Take advantage of your age: No matter how old you are, now is the youngest you’ll ever be. Since life insurance premiums are dependent on age, locking in a personal policy today allows you to keep your rates lower than waiting. Don’t make the common mistake of waiting until your group plan lapses or until a health scare comes up to realize your coverage may not be enough.

Reliability: There’s no middleman with individual plans. It’s just you and your insurance provider. Your death benefit won’t be dependent on your job and employer, and you won’t lose it if you decide to move to another job or retire. As long as you pay your premiums, your coverage isn’t going anywhere, regardless of what happens with your career!

Coverage amount: An individual plan will allow you to get a much bigger coverage than most Group Life policies. According to Investopedia, it’s best to aim for a coverage of about 10 times your current salary. It’s very unlikely that your employer’s plan will be able to cover you for that amount.

Add-ons and riders: An individual plan allows you to take advantage of the variety of extra features, such as riders, that they offer. You can additionally cover specific cases such as accidental death or injury, or certain serious diseases. Due to employers wanting to keep overhead costs low, most group plans don’t offer additional coverage that would otherwise be beneficial.

Adaptability: Your individual plan can evolve with your situation. If you want to use your individual plan to simply supplement your employer’s life insurance and cover its weaknesses, that’s an option. Later on, if you lose your employer’s coverage, you can renegotiate your individual plan and expand it as needed.

Worker looking into individual life insurance options

Options for Individual Plans

If you’re looking into getting an individual plan, there are a few options to choose from. Here’s a quick rundown of the two most common types of life insurance plans that are available to you.

Term Life Insurance is the most basic and affordable type of life insurance. It provides coverage for a fixed period called “term”, usually ranging from 5 to 30 years. If you die during this period, your beneficiaries will receive your death benefit. But once your term ends, your policy expires. It’s a great choice for people looking to protect the financial stability of their families through a specific period at an affordable rate.

Permanent Life Insurance is the more sophisticated type of life insurance. It has no expiry date, so as long as you’re paying premiums, you’ll stay protected forever. Permanent Life Insurance has more advanced things you can do with your plan, like borrowing against it or using it for estate planning. The added usability and reliability of permanent life insurance comes with a higher price tag.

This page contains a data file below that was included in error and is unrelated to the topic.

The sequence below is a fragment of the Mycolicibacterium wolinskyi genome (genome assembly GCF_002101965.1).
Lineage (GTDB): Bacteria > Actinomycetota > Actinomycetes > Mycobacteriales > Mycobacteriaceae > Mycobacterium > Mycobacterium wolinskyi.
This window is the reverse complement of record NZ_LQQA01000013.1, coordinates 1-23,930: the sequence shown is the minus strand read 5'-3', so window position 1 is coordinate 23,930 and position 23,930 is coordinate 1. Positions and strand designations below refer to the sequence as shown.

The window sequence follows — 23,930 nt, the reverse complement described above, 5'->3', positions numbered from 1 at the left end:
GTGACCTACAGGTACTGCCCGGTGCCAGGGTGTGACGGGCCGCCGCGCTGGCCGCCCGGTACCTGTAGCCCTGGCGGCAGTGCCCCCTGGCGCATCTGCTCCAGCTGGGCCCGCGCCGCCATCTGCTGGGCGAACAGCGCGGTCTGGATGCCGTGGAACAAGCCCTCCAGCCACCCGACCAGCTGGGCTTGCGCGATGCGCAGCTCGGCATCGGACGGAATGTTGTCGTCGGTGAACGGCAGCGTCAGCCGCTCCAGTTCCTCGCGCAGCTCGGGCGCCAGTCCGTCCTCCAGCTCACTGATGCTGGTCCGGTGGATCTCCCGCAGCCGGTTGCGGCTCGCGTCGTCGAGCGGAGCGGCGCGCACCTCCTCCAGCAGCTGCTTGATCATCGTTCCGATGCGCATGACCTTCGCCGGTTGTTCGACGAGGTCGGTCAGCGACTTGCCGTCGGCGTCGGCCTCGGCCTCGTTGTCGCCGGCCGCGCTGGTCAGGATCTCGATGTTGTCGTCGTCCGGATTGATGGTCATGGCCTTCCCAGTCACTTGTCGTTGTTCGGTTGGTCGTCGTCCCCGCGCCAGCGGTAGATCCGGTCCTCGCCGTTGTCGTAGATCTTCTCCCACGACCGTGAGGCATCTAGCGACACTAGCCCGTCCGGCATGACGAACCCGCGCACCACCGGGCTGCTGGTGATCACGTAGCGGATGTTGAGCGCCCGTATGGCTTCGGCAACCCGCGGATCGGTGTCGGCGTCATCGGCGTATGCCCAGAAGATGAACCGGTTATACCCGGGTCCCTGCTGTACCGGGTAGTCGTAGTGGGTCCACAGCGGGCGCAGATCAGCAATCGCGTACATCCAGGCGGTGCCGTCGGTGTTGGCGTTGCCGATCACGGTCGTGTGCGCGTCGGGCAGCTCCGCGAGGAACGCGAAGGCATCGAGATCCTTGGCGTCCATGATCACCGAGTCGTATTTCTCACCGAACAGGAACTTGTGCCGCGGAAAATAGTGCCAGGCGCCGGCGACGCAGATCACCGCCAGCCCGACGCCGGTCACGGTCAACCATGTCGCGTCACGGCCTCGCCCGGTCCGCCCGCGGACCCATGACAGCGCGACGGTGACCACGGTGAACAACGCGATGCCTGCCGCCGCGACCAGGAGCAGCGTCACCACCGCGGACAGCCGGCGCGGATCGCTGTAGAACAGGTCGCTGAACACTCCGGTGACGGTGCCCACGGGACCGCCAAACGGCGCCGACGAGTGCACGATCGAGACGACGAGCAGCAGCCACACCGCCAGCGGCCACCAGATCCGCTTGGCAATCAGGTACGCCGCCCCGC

Want to learn more about Term Life and Permanent Life insurance? Check out our Life Insurance 101 blog for a more detailed explanation!

 

Conclusion

When a job offers life insurance as a benefit, it’s always a blessing. With little premiums to pay, it’s a great bonus for employees of a company. What we tried to show in this blog post is that it’s best to think of your Group Life policy as just that: a bonus.

Because of the nature of Group Life policies, they end up being too generalist in their approach and too rigid to be relied upon by individuals. While we believe everyone should take advantage of whatever benefits their job offers, we also think it can be risky to rely on these benefits too heavily.

If you have an employer-provided life insurance policy, the best thing you can do is to supplement it with an individual policy of your own. This way, you’ll cover up any weaknesses that your Group Life policy has, and you’ll have a financial safety net that won’t go away if your job does. (And, you’ll be surprised to learn how affordable insurance can actually be, potentially starting at just a dollar a day.)

 

Learn About Individual Plans Today

A problem with employer-provided life insurance is that it makes people forget how important having your own plan is. And the earlier you start, the cheaper your premiums will be. So there’s no better time than now to get the best plan for your needs!

With our group of experienced advisors, we’ll be able to help you figure out what you need to supplement your work’s life insurance plan. We’ll help you get started today - it’s easier than you think!